How To Keep DEF From Going Bad

27 Mar 2019, Posted by McPherson Oil in General

Diesel Exhaust Fluid, or DEF, is an important component in keeping heavy-duty trucks and machinery operating within federal emission guidelines. At a chemical level, DEF is a combination of deionized water and urea that transform harmful nitrous oxide emissions into harmless water and gas. Starting in 2010, DEF became a major need for companies using medium and heavy-duty Diesel vehicles. Changes in EPA emission standards required reductions in diesel burning engines to reduce their pollution output to the lowest levels in history.

But, what happens when DEF goes bad?  Here’s how to tell when DEF does bad and how to prevent it.

First, what does bad DEF look like? 

The easiest way to spot bad DEF is by looking at it.  DEF is naturally clear, so if the solution looks cloudy or colored in any way, it’s probable that it’s old or has been contaminated.

Second, you need to know the consequences of bad DEF. It can cause a host of equipment issues:

– Increased consumption by equipment

– Issues with equipment, including engine shut-down

– Potential damage to components (DEF dosing pump and diesel particulate filter)

– Malfunctions with machine’s SCR (Selective Catalytic Reduction) system

So how do you keep your DEF from going bad?  Here are 5 ways to keep your DEF clear and efficient.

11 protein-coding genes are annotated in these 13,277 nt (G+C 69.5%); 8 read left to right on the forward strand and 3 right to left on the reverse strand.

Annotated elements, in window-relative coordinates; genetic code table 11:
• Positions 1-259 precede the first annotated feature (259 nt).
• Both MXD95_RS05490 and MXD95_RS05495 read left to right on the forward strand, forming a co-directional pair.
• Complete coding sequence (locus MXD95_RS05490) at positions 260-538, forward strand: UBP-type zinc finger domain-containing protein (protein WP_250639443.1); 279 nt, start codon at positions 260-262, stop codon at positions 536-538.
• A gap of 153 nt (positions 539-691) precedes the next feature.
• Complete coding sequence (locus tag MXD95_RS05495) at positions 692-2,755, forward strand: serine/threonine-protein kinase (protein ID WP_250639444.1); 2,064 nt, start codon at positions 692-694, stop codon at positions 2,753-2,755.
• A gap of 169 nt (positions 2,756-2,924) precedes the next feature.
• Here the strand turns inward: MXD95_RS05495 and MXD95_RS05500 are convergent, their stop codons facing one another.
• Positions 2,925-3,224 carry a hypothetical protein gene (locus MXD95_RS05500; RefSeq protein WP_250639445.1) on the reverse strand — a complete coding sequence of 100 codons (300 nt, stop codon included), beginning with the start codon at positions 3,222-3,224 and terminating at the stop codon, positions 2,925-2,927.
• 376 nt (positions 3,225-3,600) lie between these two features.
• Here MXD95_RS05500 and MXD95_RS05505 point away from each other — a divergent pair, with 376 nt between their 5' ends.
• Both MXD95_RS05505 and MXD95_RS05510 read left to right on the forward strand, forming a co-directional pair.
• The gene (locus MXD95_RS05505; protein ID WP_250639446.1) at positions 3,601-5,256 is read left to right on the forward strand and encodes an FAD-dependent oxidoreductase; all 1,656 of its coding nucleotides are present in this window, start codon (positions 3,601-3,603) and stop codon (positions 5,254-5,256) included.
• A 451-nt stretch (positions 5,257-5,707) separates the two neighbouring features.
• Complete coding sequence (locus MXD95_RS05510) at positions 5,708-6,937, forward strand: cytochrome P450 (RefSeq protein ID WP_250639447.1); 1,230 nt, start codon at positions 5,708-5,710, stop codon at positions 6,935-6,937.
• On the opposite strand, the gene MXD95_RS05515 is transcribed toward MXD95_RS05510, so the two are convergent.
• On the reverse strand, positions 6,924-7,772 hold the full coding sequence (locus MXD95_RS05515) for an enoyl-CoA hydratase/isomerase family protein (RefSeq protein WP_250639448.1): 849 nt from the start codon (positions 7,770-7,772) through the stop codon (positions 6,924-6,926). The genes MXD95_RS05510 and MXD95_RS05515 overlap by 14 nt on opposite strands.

Shelf Life

  • Like many petroleum products, DEF has a shelf life.  DEF can usually be stored for a year without contamination. 


  • Proper storage will increase DEF shelf life.  DEF must be stores in ISO-approved containers made from composite materials.  Remember, DEF is corrosive to aluminum.  Containers made from stainless steel and polypropylene are good options. Make sure all DEF containers are correctly labeled and dated.


  • DEF isn’t harmed by freezing temps.  Because it’s 2/3 water, it can freeze without harm to the product.  Keep in mind it will expand when frozen so avoid overfilling containers.
  • In contrast, heat and sun can both cause DEF to degrade. 
  • The best temp to store DEF is around 50 degrees Fahrenheit.  Keep in mind that prolonged exposure to sun can harm DEF’s composition so keep DEF stored indoors or in a well-shaded area.


  • Keep DEF containers’ equipment fill points and nozzle clean.  DEF should only be dispensed directly into the machine.  Do not use a funnel or transfer DEF to an alternate container as they can be dirty and can contaminate the fluid.

Assign an owner

  • It’s a good idea to put on person in charge of DEF care and handling, like a fleet manager, who can remind technicians, operators and other handlers about best practices.

How do you expose of bad DEF?

If DEF is bad, do not use it.  Dispose of it immediately in an environmentally friendly way.  Do not pour bad DEF down the drain or dump it on the side of the road.  Each area has proper standards for disposing of DEF so check with your local government or DEF provider.

We at McPherson Oil are proud to supply DEFContact us today and find out how we can help your fleet stay up and running all while saving money. 

McPherson Oil is a proud ExxonMobil distributor.